The Birth of Social Security
The real keystone of the second New Deal was an ambitious set of social insurances and permanent relief programs. These programs were welded into the 1935 Social Security Act.
Certainly, the most important single piece of domestic legislation in the 20th century, the Social Security Act was far more encompassing than the program which now bears its name. Created by the Committee On Economic Security, this legislation was largely the product of social workers Harry Hopkins and Frances Perkins who worked closely with FDR throughout the process. Eventually a number of policy experts and legislators were involved in creating a broad set of programs that put the national government permanently in the business of welfare. The major components of the Social Security Act were the Social Insurance’s and the Public Assistance Programs.
The Social Security Act provided federal support for two social insurance programs that had been already initiated in many states. Unemployment Insurance and Workers' Compensation were crucial components in this set of provisions.
However, the most ambitious part of the social insurance provisions was the creation of a federally administered program that provided limited insurance to workers in their old age. Officially this program was the Old Age Survivors and Disability Insurance (OASDHI) but is now known generally as Social Security. Together this set of social insurances was conceived as a matrix of programs offering working people some guarantees against economic and social problems beyond their individual control.
Although FDR generally favored work-relief projects over welfare programs, he recognized that work was not always feasible. The Social Security Act created a set of programs for dependent people. These entitlements were funded through a mechanism that matched federal, state and local contributions. The programs had two major elements. One provided aid to people with disabilities and the other granted aid for widows and their children.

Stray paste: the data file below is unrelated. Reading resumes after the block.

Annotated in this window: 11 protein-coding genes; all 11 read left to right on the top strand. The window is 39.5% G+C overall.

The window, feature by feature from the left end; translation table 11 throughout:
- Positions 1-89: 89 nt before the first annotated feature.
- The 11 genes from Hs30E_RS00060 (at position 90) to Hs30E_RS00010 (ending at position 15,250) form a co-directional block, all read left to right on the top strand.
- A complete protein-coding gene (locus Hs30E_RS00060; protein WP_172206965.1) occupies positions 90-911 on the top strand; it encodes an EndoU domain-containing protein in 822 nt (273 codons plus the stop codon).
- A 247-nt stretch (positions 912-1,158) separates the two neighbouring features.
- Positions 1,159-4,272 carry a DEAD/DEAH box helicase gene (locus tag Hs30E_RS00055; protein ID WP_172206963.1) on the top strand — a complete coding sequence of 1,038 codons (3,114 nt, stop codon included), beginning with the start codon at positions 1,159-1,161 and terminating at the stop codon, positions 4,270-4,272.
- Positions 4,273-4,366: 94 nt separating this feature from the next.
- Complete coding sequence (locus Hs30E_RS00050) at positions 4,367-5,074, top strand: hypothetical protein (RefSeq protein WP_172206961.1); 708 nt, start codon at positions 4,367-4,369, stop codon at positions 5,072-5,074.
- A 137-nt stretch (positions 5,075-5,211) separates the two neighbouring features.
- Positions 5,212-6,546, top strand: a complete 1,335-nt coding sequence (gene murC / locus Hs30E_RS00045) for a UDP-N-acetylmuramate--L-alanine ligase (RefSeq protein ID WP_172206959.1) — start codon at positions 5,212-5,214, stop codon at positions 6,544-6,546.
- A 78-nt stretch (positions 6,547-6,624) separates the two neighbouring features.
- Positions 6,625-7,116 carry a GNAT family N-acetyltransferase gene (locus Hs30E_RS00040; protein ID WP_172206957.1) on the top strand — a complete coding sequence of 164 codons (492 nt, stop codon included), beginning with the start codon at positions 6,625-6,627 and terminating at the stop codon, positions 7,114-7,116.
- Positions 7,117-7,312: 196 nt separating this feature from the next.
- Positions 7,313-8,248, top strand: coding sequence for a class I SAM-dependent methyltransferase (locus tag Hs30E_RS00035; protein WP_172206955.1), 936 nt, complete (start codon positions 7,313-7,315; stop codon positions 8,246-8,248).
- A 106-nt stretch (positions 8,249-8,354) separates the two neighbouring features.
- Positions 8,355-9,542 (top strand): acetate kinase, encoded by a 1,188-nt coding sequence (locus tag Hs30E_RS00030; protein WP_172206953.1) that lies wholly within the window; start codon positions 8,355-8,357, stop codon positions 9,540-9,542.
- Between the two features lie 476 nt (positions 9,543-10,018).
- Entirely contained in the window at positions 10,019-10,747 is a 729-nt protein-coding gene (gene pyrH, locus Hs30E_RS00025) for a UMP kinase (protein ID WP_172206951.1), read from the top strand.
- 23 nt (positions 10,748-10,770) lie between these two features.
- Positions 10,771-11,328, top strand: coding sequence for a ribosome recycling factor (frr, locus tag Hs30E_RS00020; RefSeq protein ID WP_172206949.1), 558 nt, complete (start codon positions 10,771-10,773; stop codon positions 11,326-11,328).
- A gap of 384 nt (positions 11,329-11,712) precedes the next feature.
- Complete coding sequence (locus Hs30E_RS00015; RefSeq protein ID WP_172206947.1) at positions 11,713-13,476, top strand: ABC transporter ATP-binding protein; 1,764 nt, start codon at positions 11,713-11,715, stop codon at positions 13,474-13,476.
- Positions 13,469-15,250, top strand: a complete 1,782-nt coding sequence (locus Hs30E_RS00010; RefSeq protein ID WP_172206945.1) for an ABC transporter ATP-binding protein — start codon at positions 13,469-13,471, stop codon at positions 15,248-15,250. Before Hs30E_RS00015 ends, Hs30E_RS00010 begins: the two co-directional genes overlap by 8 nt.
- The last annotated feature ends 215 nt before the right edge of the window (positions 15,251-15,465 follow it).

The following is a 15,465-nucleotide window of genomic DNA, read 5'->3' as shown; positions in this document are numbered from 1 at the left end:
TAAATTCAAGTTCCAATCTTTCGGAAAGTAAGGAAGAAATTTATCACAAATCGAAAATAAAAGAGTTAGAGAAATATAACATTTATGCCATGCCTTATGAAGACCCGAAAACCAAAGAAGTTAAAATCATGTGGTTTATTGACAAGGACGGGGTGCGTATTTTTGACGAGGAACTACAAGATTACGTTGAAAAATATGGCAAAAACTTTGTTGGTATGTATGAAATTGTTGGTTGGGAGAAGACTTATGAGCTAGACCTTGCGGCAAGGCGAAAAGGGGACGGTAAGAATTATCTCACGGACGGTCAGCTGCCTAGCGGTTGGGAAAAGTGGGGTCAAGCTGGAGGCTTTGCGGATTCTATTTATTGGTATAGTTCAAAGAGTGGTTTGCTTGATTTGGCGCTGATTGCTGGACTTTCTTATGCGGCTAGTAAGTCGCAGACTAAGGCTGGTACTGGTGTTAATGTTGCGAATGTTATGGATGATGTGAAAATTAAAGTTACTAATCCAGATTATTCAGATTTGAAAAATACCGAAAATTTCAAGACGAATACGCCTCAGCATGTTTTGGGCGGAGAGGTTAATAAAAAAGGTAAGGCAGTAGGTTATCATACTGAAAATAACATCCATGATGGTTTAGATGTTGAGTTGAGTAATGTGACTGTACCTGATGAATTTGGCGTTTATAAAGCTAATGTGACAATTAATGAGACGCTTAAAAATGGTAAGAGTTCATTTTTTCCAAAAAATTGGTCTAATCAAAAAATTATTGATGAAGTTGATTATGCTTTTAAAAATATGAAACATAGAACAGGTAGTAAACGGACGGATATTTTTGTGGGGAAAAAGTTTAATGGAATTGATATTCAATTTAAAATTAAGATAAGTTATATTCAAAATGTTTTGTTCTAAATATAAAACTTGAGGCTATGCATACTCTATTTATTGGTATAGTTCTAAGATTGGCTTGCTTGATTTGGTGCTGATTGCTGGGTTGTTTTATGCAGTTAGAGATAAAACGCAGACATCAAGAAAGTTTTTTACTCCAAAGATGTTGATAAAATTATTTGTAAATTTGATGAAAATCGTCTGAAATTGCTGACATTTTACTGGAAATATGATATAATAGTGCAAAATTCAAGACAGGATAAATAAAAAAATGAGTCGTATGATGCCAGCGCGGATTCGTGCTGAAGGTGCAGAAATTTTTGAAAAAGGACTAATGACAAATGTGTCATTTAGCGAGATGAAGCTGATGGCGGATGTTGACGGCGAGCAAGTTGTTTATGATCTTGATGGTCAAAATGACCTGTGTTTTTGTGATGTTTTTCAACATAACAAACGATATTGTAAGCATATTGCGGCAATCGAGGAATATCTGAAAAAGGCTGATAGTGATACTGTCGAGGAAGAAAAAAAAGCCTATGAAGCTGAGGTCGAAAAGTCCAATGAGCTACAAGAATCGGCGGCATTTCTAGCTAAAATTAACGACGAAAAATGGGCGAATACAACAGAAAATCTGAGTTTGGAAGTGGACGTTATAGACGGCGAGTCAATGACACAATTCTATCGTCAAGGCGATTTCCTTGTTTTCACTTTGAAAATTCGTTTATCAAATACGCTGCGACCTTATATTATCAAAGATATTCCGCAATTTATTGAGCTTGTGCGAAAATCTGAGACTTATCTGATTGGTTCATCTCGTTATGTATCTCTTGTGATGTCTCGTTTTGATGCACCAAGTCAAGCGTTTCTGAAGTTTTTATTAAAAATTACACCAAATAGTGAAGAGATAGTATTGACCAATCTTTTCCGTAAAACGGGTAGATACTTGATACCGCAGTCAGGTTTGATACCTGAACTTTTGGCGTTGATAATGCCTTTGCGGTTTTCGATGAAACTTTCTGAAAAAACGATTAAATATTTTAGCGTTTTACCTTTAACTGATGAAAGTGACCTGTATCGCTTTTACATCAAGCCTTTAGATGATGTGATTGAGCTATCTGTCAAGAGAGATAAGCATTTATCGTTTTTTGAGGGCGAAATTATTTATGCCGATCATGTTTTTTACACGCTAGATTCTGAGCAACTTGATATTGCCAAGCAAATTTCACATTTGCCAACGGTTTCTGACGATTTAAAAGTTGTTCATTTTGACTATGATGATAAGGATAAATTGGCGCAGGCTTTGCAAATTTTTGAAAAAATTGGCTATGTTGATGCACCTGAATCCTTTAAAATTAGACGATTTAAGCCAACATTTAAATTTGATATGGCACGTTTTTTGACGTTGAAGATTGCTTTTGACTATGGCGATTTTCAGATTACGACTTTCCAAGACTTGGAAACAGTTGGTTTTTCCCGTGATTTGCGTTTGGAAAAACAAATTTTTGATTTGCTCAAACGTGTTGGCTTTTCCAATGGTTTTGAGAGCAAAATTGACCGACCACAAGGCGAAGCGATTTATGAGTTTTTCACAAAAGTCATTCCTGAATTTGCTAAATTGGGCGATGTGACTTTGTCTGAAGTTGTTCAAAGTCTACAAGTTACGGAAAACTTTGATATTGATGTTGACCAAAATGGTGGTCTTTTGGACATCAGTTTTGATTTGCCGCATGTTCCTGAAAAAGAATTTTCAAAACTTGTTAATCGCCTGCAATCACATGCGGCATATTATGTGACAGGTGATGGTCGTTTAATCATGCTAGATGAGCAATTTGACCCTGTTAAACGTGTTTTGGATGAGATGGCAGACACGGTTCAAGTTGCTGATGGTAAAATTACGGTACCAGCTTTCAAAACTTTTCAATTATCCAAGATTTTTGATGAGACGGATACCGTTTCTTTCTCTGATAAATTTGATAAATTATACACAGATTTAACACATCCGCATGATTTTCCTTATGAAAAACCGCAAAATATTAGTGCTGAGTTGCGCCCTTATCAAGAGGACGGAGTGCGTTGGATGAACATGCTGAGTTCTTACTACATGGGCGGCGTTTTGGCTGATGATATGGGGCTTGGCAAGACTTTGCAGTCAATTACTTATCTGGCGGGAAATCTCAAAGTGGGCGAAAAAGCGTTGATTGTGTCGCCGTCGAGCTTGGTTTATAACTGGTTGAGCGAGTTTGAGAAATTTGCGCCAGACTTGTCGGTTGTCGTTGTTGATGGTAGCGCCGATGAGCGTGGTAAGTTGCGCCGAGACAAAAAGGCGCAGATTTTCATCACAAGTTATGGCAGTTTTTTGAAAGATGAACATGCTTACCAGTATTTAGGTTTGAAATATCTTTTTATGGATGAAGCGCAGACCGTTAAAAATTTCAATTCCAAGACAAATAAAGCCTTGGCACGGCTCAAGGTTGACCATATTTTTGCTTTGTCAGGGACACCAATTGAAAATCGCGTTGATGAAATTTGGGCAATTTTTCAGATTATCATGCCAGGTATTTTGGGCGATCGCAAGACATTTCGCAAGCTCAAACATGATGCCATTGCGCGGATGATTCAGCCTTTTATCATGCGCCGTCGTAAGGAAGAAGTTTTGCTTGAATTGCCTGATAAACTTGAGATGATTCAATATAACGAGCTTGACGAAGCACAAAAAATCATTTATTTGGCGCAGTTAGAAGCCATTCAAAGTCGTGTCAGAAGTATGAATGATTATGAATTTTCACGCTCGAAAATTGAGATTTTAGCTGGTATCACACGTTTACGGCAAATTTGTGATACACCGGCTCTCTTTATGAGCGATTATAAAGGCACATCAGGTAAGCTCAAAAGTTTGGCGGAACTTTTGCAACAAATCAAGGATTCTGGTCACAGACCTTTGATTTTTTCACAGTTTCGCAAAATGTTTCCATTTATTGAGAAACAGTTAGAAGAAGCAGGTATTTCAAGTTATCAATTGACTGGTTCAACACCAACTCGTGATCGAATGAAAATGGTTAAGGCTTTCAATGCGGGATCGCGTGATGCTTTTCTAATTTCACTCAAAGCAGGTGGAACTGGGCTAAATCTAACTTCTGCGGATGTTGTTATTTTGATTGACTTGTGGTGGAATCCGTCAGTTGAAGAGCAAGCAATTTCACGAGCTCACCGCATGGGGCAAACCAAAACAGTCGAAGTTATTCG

Shortcomings in the New Deal
There is much to admire about FDR's response to the Great Depression. The programs of the First and Second New Deal did much to ameliorate the exigencies of the crisis. However, there were serious flaws both conceptually and operationally in the programs that became the cornerstones of the welfare state.
African-Americans were not equal participants in the New Deal programs. While Mrs. Roosevelt and others were strong advocates for equality within FDR's administration, the president, ostensibly for political reasons, failed to demand it. As a consequence while African Americans were hired in work project programs, their participation was unfairly limited.
Women were also discriminated against under the New Deal. In spite of the support of Harry Hopkins and Aubrey Williams, women's wages in the work programs were always less than men's wages. There were also fewer programs for women. Mrs. Roosevelt, Mary Dewson of the Democratic National Committee, and others fought consistently for more programs for women.
In 1933, Mrs. Roosevelt convened a White House Conference on the Emergency Needs of Women. This meeting brought leading social workers and welfare administrators together to champion more participation by women in the New Deal programs. However, FDR and Harry Hopkins remained committed to putting men first.
The New Deal also marginalized both Hispanics and Asian-Americans. Hispanic unions, a force in the early 1930s,were ignored in the Wagner Labor Act of 1936. There were massive deportations of Hispanic workers in the early 1930s.
Asian-Americans had always been the object of bigotry in the west. Few received either welfare or work through the New Deal. The myopic race policies of the New Deal bore singularly tragic fruit. In the first months of World War II., Japanese-Americans (Nisei) were placed in concentration camps, euphemistically called relocation centers, for the duration of the war.
While the two New Deals were able to temporize some of the Great Depression's worst effects and created a welfare infrastructure that would serve the nation for the rest of the century, they failed to solve the economic problems that created the crisis. In retrospect, we now recognize that the various emergency measures, deemed so dramatic and radical in their time, were too meager to pull the country out of the depression. It took the enormous deficits created by World War II finally put an end to the depression. While some of FDR's economic insiders were followers of English economist John Maynard Keynes, FDR was too conservative to back the budgets and huge deficits that would have made a real impact on the Great Depression.
"Madame Secretary" Frances Perkins
Men wait for their unemployment checks
Women wait for their relief checks
Japanese concentration camps
Adapted from socialworkhistorystation.org
Special thanks to the late Professor Dan Huff and Boise State University School of Social Work